BASEMENT JAXX Remedy

bj_remedy

bj_remedy

It is so easy to hate, to fear the Jaxx. Discover that they’ve been called the British Daft Punk, as if that was a positive thing, and weep. Who are these bastards? It’s not hard to find out in the European press: their stern faces are everywhere, on every magazine cover. And in these magazines you can find out about their legendary club that, oops, doesn’t exist any more, about how many cool American DJs think they’re cool too, about their degrees in engineering and languages, about how they’ve invented ‘punk garage’… and, yes, these are all fair, knee-jerk reasons to hate Basement Jaxx. ‘Remedy’, however, is not. Indeed, it is probably one of the better dance album produced this decade. Hate them that little bit more now?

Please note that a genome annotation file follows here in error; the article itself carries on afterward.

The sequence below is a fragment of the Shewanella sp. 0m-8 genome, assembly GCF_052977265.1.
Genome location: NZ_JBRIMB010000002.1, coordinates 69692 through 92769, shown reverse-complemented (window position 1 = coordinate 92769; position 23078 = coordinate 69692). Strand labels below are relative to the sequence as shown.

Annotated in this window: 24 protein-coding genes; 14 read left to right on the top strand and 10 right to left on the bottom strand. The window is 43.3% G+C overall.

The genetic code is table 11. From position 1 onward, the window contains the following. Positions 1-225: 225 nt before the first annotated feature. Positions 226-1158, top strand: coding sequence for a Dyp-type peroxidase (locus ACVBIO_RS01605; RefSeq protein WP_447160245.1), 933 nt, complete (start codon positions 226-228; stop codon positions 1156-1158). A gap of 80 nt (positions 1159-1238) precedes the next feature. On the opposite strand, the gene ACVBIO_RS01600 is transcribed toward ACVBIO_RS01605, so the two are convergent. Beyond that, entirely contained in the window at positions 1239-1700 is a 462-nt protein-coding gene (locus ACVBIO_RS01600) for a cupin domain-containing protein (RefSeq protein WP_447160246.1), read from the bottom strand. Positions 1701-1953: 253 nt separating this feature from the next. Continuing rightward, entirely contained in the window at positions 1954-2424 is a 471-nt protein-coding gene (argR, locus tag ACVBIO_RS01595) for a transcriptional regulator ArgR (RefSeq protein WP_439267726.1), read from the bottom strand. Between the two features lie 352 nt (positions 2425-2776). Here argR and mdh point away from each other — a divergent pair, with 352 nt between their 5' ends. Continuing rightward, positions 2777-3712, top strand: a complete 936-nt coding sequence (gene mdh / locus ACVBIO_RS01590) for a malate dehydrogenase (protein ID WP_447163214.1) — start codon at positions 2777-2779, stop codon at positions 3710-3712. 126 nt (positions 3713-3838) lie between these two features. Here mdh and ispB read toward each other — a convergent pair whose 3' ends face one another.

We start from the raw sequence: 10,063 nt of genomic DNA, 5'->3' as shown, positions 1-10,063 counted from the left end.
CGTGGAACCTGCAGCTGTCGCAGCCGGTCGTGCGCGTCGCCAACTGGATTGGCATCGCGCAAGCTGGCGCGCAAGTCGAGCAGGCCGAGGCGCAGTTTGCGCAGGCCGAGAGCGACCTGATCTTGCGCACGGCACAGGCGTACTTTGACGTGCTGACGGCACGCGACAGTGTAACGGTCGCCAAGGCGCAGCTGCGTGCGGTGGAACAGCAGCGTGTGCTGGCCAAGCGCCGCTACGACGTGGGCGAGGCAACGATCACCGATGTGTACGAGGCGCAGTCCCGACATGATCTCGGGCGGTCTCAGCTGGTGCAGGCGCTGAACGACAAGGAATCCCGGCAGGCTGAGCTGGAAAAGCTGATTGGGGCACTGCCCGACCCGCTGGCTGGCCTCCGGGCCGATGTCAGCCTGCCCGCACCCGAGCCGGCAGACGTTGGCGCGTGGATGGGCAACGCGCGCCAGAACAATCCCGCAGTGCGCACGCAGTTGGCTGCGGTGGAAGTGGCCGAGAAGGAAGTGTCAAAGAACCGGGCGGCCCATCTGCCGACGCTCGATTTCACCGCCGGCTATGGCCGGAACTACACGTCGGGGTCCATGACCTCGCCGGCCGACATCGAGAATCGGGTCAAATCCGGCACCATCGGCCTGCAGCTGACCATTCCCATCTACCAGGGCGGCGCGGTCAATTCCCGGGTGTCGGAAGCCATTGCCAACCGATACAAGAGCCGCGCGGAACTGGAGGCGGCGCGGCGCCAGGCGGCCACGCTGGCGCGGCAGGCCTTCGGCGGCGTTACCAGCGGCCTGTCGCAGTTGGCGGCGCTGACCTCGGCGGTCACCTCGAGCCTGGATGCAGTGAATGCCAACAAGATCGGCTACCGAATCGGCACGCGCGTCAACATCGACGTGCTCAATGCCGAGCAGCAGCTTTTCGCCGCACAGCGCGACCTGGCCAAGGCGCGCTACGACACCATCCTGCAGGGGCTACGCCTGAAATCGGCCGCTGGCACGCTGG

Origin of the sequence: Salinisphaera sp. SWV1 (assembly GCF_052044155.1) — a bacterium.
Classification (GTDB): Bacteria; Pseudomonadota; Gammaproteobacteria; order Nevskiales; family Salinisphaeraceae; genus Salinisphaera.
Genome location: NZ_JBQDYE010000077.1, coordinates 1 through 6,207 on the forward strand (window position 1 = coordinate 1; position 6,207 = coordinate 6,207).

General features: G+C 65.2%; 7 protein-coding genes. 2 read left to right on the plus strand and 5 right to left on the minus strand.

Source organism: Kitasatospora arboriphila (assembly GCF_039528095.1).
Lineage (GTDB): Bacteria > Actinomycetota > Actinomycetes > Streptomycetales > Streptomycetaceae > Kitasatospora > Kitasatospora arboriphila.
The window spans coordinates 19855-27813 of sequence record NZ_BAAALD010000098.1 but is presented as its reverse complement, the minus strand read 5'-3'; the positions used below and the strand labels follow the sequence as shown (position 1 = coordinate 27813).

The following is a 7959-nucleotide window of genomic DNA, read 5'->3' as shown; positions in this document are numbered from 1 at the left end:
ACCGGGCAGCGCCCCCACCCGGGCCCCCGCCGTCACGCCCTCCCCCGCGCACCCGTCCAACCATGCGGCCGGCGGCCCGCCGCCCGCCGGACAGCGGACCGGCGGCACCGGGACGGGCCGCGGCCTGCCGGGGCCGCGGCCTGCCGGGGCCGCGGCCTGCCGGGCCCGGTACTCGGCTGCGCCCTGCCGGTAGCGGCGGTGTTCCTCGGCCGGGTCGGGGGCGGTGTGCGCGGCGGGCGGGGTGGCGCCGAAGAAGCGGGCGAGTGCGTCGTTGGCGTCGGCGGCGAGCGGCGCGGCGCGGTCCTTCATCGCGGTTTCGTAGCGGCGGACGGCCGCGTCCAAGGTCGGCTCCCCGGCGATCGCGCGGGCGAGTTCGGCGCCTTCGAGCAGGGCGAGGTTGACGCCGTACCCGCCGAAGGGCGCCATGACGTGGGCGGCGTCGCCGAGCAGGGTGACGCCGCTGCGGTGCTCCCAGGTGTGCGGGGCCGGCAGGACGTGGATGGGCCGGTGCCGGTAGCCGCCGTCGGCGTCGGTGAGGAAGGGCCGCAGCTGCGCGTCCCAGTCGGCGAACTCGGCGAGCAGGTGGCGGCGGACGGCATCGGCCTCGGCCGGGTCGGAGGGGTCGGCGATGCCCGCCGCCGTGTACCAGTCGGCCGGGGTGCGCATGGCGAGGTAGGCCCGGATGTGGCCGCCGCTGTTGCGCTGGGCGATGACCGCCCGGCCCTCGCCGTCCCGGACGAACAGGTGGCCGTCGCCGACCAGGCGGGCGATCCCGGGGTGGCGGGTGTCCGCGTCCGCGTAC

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Come on, fight it. Imagine, instead, that you’re fiddling through the radio band looking for something that, for a change, consistently surprises and lifts you. ‘Remedy’ is that pirate. It’s a wonderful new frequency where house, ragga, techno, soul, funk… Jesus, flamenco are all mashed together and it is beautifully melodic dance music that’s free of pretensions, but crammed with bold intelligence; that hits you as hard in the guts as it does in the feet.

It starts unconventionally with the folk-housy barrage of ‘Rendez-Vu’, all flamenco guitars, vocoder and romantic sentiment, and really doesn’t look back. Laugh at the genius of turning The Selector’s ‘On My Radio’ into a punky hip-hop anthem on ‘Same Old Show’. And wonder how Goldie can ever make another concept album now that his whole long-playing career has been so economically condensed into ‘Always Be There’s spun-out six minutes. These are some of the peaks on an album that really – save for ‘Bingo Bango’s over-exuberant Latino outburst – doesn’t have any dips. Indeed ‘Remedy’? highlights, once again, that musical boundaries are only there to be blurred. Blimey!